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The Difference Between eCommerce And Social Commerce

The internet has given rise to the eCommerce world, and it’s impossible to overstate eCommerce’s influence on modern living. In fact, global eCommerce sales exceeded $3.4 trillion just last year.

While commerce isn’t slowing down anytime soon, the rise of social networks has also changed how many companies and organizations market to consumers. “Social commerce” refers to the fact that consumers can make purchases within social media platforms. Given that billions of human beings currently use social media, it’s easy to see why social commerce is gaining traction.


Let’s say that you started a company where you sell clothes over the internet. You may have never considered investing in a brick-and-mortar store, but you have been able to leverage the power of the internet to drive sales. You are proud of the fact that you get sales from all over the world, and you sell these clothes from your own personal website.

This is a classic example of electronic commerce or eCommerce for short. eCommerce is used to describe any transaction, whether products or services on the internet. Since anybody can have access to the internet, your products and services can potentially reach many different demographics.

How Social Commerce Is Different

Going back to the example of running an eCommerce store, you find out that your sales are lagging. You also begin to realize that you have to invest a lot more into IT costs, and are frustrated at the fact that you are spending more money on marketing campaigns that aren’t effectively converting consumer and website visitors. As a result, you decide to create a Facebook store.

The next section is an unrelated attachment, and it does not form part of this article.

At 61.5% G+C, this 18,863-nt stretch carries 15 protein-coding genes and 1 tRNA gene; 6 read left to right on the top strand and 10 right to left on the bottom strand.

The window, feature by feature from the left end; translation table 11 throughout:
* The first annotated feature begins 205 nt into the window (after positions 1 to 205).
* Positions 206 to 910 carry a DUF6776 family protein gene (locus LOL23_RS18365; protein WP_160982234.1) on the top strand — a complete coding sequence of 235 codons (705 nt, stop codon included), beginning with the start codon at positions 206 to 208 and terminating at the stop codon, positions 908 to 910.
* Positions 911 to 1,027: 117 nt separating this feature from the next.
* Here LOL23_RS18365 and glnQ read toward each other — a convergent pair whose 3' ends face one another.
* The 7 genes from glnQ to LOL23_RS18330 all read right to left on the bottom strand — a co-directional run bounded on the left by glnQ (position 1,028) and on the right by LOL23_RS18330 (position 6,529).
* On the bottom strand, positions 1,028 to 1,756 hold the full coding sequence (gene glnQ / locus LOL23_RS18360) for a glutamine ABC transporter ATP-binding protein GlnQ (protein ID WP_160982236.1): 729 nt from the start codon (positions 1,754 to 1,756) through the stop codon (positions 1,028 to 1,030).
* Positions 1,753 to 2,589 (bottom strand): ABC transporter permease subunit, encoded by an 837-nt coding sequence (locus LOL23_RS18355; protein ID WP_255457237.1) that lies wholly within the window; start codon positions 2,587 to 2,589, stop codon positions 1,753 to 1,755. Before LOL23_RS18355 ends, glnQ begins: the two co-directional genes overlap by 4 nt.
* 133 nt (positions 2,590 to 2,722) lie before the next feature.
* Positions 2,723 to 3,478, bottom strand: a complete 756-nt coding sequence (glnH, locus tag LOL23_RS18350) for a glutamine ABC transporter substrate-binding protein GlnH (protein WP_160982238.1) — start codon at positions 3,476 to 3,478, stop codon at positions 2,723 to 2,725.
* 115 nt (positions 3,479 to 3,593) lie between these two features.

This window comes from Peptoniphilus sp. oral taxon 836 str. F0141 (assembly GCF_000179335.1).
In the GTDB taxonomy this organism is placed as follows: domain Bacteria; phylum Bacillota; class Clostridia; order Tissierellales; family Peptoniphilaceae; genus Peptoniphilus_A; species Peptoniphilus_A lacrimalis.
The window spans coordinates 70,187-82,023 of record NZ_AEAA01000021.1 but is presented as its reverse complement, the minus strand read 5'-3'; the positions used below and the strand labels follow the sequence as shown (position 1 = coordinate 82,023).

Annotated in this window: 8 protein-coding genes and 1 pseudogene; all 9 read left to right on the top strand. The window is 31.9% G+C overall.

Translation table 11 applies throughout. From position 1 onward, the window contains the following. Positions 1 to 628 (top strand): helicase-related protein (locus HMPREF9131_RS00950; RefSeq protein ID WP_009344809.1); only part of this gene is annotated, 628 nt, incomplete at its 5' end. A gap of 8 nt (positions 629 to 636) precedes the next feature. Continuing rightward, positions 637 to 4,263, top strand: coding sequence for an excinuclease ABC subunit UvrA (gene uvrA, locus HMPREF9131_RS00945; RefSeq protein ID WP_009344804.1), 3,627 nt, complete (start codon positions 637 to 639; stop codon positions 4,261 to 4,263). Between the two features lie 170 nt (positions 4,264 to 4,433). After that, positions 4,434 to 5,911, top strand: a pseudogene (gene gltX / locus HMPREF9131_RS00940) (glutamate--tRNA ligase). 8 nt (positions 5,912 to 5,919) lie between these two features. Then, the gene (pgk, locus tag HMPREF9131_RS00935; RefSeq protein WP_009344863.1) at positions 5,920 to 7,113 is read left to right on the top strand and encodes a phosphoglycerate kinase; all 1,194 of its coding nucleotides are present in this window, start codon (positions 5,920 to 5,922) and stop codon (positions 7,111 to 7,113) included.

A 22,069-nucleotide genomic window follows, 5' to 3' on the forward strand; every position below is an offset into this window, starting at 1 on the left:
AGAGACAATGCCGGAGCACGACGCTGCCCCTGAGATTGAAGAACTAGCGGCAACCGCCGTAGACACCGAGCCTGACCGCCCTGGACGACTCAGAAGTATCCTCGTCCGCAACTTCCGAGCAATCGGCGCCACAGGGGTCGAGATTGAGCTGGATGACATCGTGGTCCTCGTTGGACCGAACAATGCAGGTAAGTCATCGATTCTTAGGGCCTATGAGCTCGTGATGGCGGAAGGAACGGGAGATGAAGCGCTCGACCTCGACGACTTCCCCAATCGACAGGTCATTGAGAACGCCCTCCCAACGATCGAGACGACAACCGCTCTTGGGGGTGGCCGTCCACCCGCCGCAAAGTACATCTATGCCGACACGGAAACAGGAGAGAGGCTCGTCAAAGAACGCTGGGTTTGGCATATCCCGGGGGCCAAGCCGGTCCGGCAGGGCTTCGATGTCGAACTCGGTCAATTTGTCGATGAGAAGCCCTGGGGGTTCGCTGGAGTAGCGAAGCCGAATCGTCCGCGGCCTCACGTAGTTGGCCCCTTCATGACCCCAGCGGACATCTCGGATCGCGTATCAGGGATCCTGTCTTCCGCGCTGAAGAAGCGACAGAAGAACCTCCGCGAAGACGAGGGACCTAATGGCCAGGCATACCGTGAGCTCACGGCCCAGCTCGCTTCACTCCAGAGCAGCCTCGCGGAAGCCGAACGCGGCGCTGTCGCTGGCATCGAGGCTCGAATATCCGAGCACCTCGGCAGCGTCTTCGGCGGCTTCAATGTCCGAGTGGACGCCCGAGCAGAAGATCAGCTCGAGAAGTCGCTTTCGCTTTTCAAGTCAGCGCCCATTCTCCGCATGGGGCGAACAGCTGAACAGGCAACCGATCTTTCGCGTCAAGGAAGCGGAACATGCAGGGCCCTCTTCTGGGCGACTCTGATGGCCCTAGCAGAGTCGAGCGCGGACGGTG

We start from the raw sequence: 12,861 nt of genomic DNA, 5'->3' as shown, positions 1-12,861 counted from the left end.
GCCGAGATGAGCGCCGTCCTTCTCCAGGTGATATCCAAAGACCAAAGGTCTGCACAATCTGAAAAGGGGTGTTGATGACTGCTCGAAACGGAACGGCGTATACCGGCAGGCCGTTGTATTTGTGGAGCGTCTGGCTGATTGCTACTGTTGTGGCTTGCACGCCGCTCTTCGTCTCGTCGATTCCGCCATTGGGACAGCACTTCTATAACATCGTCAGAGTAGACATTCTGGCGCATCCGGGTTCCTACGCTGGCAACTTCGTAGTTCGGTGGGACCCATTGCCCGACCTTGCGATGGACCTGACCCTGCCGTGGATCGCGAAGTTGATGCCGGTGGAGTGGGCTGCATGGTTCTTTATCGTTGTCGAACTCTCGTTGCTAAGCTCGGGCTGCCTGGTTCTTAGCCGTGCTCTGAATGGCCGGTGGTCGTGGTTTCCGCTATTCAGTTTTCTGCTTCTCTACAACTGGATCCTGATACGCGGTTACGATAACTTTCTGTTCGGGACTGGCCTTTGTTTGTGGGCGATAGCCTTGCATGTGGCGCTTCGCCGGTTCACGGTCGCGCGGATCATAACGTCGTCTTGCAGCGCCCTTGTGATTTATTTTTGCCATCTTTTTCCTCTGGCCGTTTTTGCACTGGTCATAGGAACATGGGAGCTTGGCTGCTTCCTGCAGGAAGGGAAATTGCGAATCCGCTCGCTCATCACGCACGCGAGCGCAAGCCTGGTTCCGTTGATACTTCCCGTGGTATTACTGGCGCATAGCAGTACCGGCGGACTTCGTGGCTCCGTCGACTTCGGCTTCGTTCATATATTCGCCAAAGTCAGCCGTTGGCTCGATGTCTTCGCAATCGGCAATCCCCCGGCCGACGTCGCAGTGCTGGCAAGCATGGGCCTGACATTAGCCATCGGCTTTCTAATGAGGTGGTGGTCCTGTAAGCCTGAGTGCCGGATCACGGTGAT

This would be a pivot from your eCommerce store to participating in social commerce. Now, you’ll be selling products or services directly from your Facebook page, and begin focusing more on Facebook social media strategies than any other marketing tactics and methods.

 eCommerce And Social Commerce

Specific Differences

There are pros and cons when it comes to eCommerce and social commerce, and there are some companies that might flourish in one space while floundering in another. Social commerce might make it so that you don’t have to spend as much money on marketing, but it also means that it requires much more daily monitoring. As a result, social media marketing could take time away from focusing on other aspects of your business.

eCommerce also has its challenges, as well. eCommerce business owners have to spend a lot more time and money, ensuring that hackers cannot cause a data breach, or figuring out how to combat credit card fraud. There’s also the fact that there are a lot more hurdles regarding taxes and regulations since a social media platform won’t be helping you navigate the process.

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